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Capt. Isaac Paine Elementary School Library: Grade 5

Industrial Revolution / Child Labor

Children worked in factories and on farms in the late nineteenth century. Child welfare became a cause for social activists in the Progressive Era, 1890-1920. Organizations worked to create the definition of a happy and healthy childhood and to help get legislation passed. Learn what life was like for the children who worked in mills, factories, and mines. Read about pediatrics during the era. Public health initiatives were brought about to prevent childhood diseases. What was play like in the country and in the city streets? Social organizations sprang up, such as the Boy Scouts (1910), the Girl Scouts (1912), the 4-H club (1914), and summer camps.
Before child labor laws, it was expected that children did some sort of work to help their families. People also believed that children should not have extra time on their hands. This article about Iowa's history describes some of the jobs done by children in the country and in cities. Learn about the dangers of some of these jobs and find out why children often did jobs intended for adults. Click through the photos to see kids at work.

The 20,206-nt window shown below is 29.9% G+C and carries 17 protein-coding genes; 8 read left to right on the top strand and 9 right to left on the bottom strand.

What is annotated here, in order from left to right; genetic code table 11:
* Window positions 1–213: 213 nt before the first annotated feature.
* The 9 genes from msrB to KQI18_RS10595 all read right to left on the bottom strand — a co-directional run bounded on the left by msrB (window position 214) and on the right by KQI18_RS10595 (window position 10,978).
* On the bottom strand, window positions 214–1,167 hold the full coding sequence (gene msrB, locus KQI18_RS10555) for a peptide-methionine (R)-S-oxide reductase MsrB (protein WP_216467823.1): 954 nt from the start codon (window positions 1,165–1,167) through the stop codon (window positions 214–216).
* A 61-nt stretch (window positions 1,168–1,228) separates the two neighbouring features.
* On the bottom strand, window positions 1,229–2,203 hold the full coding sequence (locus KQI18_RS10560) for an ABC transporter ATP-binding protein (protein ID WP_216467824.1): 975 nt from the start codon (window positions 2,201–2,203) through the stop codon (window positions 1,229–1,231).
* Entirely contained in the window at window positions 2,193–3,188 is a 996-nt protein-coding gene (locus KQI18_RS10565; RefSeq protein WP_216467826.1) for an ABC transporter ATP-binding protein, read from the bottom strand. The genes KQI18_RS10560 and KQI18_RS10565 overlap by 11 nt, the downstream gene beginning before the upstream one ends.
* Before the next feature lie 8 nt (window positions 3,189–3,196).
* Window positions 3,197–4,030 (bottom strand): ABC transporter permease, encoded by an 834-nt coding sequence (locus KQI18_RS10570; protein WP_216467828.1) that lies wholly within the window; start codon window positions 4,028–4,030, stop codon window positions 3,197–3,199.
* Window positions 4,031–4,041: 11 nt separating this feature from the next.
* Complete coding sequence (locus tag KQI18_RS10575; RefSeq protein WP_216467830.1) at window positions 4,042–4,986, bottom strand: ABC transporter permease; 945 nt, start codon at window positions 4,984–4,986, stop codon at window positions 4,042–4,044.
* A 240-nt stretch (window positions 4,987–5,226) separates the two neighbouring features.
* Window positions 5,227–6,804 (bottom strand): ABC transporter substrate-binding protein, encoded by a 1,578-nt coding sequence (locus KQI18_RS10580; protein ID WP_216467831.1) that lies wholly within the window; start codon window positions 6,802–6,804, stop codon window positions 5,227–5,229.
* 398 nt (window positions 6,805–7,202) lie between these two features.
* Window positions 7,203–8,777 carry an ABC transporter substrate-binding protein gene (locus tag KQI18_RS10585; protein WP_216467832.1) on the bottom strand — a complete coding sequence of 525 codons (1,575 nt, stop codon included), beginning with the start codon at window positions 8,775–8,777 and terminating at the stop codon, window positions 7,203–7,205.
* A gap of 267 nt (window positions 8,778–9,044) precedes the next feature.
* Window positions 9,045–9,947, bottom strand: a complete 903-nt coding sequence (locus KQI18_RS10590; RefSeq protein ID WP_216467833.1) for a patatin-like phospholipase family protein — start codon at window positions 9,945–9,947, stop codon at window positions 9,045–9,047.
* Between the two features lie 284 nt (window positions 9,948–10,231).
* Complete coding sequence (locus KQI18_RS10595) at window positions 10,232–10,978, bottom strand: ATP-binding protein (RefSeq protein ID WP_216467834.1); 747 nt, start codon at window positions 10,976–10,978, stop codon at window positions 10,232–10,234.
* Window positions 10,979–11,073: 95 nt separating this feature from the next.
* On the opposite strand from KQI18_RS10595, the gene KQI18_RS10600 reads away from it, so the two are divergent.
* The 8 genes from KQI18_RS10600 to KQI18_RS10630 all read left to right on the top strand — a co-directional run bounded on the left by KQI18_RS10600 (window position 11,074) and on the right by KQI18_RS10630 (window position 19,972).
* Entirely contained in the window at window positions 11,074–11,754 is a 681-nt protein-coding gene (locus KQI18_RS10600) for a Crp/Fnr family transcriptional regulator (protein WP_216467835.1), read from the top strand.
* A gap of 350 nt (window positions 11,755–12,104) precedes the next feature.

Santos was just six years old when he started work as a migrant farmworker. He remembers blisters, headaches, a hurting back, and bad weather. For ten summers, he joined nearly a million American children in the fields who help their families survive through their labor. A new day brings 12 hours of work in hot weather with the potential of injuries and poisoning from pesticides. Now he is working to change that and build a new future for himself and other migrant children. Analyze the difficult decisions these children and their families face.
This story was originally printed in the Child Labor Bulletin between 1912 and 1919 in order to make people aware of the problem of child laborers. In this story, a girl who attends school and doesn't have to work, tells about her trip to the south to see the cotton workers. She was shocked at how the children had to work. There are many pictures to go with this story. They show real children who worked for 10 or 12 hours each day. It made the original author appreciate how the material was made for her clothing.

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